The Skipper’s In Stiches

Michel at the helm

Michel at the helm

It’s only 1pm and already today has become the most eventful day thus far. At 10am this morning whilst holding the gib sheet Simon told Dobby to steer to starboard and then disappeared down below. With the rest of the crew running round on deck (and Tim reading a book in bed!) I went down below to find Simon lying on his back on the floor, with his hand in the air, looking white as a sheet. It turns out he’d suffered a pretty nasty rope burn between his forefinger and thumb. So severe it had ripped the skin away right down to the tendons. Without wanting to deepen his shock I suggest that it could require stitches.

b2The idea excited neither of us – I didn’t want to do a DIY job on his wanking hand and he didn’t want to be conscious when I did it. “You’ll have to knock me out”, he said. “How do I do that?” I replied, with images of me smashing him over the head with the anchor chain. “Lot’s of rum” was Simon’s suggestion. After a nauseous pause we decided stitching that part of the hand was a silly idea and that a lightly dressed bit of gauze should do the trick. It wasn’t bleeding that much and he could still move his thumb. We sorted it out and marvelled at how such a potentially serious accident was avoided in the middle of the Atlantic. The funniest part of the incident was that whilst on the floor Simon had got Michel rummaging through the floor cleaners and bleaches when he asked for a cleaning solution for the wound. “Is that to clean the toilet with?” was the Frenchman’s reply as Simon lay there on the verge of passing out.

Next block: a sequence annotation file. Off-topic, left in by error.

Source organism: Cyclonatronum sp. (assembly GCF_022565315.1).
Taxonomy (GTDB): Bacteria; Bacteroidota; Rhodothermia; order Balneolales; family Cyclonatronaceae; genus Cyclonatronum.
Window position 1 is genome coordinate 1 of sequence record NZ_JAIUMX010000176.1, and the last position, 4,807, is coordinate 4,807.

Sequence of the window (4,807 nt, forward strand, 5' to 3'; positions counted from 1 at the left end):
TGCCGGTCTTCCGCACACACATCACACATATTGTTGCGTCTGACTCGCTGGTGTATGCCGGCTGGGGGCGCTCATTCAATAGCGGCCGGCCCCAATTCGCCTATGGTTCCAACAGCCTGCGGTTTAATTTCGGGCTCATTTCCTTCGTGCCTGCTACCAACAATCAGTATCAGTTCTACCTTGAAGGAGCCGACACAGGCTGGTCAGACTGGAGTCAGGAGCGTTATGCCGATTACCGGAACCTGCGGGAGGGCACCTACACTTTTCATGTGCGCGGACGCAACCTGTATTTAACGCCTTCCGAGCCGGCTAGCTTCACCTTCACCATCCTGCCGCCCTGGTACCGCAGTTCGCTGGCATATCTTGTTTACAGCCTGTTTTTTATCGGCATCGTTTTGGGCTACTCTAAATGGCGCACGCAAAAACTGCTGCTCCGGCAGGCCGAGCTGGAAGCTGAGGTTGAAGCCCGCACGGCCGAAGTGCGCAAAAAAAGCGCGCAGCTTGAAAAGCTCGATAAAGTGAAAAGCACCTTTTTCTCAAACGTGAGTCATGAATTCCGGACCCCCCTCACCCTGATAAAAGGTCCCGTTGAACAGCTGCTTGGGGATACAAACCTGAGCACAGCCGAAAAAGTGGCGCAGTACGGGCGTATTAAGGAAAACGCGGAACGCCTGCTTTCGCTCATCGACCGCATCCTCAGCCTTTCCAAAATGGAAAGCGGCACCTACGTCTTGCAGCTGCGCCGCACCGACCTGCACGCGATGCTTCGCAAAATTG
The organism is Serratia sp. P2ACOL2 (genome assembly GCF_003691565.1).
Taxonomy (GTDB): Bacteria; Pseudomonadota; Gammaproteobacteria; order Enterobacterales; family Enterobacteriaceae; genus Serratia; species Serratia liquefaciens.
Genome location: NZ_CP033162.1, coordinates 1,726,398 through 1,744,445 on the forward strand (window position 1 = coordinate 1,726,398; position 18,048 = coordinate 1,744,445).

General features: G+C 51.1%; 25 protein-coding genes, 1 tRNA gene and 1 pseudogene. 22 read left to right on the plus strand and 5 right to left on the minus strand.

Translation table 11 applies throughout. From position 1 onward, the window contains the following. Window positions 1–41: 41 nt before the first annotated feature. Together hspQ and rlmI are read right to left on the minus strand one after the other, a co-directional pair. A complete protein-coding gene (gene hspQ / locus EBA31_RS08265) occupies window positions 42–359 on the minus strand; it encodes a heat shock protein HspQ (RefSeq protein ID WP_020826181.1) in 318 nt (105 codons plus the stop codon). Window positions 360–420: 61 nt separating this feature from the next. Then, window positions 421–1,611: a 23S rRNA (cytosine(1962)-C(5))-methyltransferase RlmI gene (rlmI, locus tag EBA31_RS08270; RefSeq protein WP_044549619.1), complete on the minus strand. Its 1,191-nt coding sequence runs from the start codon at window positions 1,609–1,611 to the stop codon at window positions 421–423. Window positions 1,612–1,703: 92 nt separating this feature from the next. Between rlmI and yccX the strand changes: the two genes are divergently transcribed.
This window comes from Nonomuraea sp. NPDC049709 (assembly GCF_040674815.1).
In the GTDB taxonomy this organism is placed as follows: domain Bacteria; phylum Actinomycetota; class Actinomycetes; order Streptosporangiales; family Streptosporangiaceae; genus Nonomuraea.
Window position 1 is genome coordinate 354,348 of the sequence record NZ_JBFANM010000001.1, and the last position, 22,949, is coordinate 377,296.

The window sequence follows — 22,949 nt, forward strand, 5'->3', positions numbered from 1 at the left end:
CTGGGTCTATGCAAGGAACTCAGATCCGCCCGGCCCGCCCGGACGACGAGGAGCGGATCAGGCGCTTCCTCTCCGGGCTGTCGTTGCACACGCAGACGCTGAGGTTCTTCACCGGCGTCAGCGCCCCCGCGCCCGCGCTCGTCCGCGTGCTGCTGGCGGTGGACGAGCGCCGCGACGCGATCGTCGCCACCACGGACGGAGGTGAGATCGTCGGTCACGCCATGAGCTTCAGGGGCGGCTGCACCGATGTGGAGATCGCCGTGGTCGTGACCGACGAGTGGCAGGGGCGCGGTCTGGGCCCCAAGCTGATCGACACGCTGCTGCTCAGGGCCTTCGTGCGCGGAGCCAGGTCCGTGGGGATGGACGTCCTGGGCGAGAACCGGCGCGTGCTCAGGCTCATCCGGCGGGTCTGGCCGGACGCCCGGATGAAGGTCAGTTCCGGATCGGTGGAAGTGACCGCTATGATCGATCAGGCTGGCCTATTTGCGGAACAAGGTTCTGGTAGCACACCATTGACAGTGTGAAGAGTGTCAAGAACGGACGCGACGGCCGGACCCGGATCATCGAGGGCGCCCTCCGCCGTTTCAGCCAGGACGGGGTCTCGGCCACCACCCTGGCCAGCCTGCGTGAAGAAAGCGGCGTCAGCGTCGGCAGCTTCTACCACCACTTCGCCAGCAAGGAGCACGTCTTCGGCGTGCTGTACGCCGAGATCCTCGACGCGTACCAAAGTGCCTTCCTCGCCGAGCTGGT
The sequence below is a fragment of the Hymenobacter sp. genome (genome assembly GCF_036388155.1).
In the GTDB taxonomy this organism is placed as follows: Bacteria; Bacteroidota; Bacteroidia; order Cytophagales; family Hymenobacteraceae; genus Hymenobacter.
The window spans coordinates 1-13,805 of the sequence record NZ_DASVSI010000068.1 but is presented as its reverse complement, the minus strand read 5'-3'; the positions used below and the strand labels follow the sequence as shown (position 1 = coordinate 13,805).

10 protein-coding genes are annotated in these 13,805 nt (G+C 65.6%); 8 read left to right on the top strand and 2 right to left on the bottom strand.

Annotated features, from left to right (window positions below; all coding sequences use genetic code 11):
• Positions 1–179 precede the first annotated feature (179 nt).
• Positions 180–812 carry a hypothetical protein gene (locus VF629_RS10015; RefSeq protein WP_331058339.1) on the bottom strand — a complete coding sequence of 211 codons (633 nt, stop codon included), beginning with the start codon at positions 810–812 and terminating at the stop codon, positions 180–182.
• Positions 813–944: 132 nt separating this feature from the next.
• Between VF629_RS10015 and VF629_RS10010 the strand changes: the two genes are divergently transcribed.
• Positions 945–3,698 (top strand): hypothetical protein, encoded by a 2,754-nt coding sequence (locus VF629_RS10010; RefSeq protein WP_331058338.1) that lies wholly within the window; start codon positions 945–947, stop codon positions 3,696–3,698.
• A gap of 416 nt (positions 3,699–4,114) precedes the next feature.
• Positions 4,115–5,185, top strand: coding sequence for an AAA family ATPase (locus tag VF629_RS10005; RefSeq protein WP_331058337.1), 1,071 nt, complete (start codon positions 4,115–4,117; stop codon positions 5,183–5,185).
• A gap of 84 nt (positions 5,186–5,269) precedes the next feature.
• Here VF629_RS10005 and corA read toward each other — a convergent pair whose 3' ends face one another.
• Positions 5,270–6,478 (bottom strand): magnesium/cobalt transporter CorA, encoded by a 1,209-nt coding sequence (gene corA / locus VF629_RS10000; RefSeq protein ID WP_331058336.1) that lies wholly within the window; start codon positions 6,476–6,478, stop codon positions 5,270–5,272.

Cuppa tea'll sort you out

c1Whilst all this was going on the fishing line had got wound up in the prop because we’d been turning the boat hove-to (into the wind), so that had to be cut, losing Price Willem III in the process. This was a real loss to me as he’d made a fantastic debut for me yesterday and I had high hopes for him.

Bodge job

Bodge job

After all the excitement we then decided to resurrect the spinnaker pole, which had been repaired yesterday using two splints, a lot of rope and some gaffer tape. We weren’t expecting it to work, yet within 5 minutes we had the thing hoisted up and, after 3 days of gibing with the wind beam on we were once again running goose wing, down wind! “This is what sailing is all about – a bit of DIY,” I said, after the spinnaker pole was back in operation. “This is what these rich people don’t understand,” replied Simon. “Sometimes you can’t buy your way out of trouble”.

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